Francis Cynric Sheridan (right, 1812-43) was a British foreign service officer who maintained a journal chronicling his impressions of the Republic of Texas in 1839 and 1840. He was not impressed with Texas, or Texans, who he characterized as “principally Bankrupts, Swindlers and Felons from the United States occasionally diversified with an Oasis of respectability which only renders the Desert of Villainy around more conspicuous by contrast.” His opinion of the Texas Navy at Galveston was hardly more generous:
The Schooners are pretty vessels, but I can’t say the same for the others neither can I for the officers of the Texian Navy generally speaking. These take a delight, after the effeminate fashion of the France, in allowing the hair to grow down the back, w of all the damnable fooleries ever introduced is the most damnable. It is neither cleanly or becoming, & is infinitely more ridiculous then if they were to turn it up behind & stick a large tortoise shell comb with gold knobs into it, after the manner of women. But if it’s bad when there is no curl at all & when their hair hangs down like the matted ends of a wet swab- and this is generally the case with these officers.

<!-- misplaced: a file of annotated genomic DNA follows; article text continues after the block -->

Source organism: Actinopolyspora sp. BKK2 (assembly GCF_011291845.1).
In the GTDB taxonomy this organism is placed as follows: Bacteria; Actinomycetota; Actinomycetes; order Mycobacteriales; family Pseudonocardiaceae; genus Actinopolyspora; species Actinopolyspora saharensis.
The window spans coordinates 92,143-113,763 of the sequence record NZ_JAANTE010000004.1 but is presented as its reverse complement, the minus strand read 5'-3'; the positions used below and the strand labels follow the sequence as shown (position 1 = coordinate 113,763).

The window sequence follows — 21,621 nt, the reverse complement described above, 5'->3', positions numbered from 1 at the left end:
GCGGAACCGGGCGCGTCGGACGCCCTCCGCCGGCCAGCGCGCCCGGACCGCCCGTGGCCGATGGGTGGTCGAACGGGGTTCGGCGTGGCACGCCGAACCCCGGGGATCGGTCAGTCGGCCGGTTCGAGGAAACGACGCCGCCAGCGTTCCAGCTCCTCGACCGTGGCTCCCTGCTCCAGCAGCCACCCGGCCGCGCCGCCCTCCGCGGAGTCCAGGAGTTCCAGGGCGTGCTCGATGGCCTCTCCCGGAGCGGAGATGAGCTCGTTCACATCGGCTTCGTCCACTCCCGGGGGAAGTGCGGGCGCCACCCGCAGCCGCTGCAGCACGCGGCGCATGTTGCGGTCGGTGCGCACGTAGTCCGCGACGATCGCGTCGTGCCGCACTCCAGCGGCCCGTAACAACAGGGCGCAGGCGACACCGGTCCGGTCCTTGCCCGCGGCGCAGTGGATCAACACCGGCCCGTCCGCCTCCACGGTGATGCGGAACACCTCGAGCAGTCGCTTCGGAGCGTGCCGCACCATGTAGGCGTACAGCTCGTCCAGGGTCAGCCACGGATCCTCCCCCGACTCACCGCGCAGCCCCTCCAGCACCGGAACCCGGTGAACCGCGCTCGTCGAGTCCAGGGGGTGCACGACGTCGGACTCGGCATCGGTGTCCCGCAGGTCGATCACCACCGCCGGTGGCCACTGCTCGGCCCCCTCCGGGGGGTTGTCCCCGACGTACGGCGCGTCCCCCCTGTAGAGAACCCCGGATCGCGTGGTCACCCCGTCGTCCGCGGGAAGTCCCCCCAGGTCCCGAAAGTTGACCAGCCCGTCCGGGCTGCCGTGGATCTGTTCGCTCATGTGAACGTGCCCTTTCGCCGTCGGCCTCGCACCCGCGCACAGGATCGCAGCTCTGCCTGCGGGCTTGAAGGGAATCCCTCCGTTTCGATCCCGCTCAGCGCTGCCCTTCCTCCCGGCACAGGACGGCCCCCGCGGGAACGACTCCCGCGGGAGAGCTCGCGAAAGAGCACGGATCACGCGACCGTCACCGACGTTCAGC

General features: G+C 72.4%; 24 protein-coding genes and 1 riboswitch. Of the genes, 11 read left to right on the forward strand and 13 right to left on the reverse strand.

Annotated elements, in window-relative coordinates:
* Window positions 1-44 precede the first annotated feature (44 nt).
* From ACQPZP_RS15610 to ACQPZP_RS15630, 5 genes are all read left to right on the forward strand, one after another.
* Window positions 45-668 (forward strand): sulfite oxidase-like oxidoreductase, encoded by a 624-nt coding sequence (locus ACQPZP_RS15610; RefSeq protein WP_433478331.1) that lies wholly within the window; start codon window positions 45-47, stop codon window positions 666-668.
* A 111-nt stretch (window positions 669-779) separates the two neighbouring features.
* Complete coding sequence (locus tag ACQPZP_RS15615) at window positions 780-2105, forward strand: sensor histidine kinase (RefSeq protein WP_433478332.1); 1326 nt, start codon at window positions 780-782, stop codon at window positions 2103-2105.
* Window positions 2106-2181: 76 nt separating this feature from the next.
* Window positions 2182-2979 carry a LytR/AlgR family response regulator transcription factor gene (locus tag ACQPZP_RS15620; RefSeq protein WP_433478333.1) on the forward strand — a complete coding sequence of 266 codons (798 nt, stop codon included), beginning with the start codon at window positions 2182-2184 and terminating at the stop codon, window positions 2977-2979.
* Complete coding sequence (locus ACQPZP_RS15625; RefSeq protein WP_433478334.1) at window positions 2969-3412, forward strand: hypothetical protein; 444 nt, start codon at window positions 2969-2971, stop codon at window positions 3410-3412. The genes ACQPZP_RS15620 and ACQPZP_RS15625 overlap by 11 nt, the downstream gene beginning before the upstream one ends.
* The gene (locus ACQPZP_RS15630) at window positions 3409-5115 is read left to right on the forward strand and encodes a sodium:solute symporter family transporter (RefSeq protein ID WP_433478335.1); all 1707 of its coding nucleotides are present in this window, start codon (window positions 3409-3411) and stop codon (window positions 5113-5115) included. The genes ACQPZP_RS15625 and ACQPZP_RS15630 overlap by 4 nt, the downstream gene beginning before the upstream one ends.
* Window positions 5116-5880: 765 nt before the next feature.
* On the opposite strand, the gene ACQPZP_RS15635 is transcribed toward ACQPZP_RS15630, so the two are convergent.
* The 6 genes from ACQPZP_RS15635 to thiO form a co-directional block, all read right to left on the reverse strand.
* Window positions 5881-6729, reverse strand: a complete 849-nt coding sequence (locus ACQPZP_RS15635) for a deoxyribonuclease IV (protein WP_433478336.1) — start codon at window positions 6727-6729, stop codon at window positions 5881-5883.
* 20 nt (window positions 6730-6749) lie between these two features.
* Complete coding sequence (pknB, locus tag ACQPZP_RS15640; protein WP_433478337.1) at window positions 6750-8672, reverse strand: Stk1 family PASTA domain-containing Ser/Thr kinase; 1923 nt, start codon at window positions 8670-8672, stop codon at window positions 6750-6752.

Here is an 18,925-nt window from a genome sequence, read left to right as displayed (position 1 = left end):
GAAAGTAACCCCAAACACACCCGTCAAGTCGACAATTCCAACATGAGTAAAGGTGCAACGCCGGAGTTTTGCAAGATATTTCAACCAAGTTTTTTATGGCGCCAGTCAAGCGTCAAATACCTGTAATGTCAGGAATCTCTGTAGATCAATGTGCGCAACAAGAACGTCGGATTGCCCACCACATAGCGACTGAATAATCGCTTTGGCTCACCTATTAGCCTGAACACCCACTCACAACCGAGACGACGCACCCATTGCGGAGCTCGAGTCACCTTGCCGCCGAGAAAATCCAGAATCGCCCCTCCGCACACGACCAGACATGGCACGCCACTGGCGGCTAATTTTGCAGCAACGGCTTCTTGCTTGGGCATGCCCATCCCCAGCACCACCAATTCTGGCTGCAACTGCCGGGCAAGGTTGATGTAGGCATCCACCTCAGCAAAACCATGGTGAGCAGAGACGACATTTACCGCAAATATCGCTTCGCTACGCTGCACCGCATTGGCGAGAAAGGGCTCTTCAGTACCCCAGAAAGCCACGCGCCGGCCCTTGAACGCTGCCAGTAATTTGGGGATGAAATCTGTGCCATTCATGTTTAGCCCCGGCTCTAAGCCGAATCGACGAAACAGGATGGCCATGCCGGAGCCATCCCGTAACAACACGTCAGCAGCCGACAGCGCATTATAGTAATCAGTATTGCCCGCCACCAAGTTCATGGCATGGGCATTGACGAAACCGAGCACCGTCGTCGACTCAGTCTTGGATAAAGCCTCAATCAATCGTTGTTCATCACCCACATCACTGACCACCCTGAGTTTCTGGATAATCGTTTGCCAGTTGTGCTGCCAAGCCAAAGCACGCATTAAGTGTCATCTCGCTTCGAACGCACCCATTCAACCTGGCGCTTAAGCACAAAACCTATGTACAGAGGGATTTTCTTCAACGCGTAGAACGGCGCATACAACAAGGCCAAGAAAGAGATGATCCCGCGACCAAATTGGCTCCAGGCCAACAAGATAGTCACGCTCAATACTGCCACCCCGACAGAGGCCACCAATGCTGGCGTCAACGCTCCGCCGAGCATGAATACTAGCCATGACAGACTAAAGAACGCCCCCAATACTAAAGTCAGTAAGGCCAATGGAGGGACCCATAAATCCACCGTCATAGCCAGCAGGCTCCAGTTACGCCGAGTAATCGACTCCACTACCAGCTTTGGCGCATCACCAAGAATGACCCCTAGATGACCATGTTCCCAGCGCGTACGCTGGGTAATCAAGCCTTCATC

That’s okay, though — the Texians probably didn’t think much of him, either.
Image: National Portrait Gallery, London. Primary quotation from Francis C. Sheridan, Galveston Island: Or, a Few Months Off the Coast of Texas: The Journal of Francis C. Sheridan, Willis Winslow Pratt, Ed. (Austin, University of Texas Press, 1954).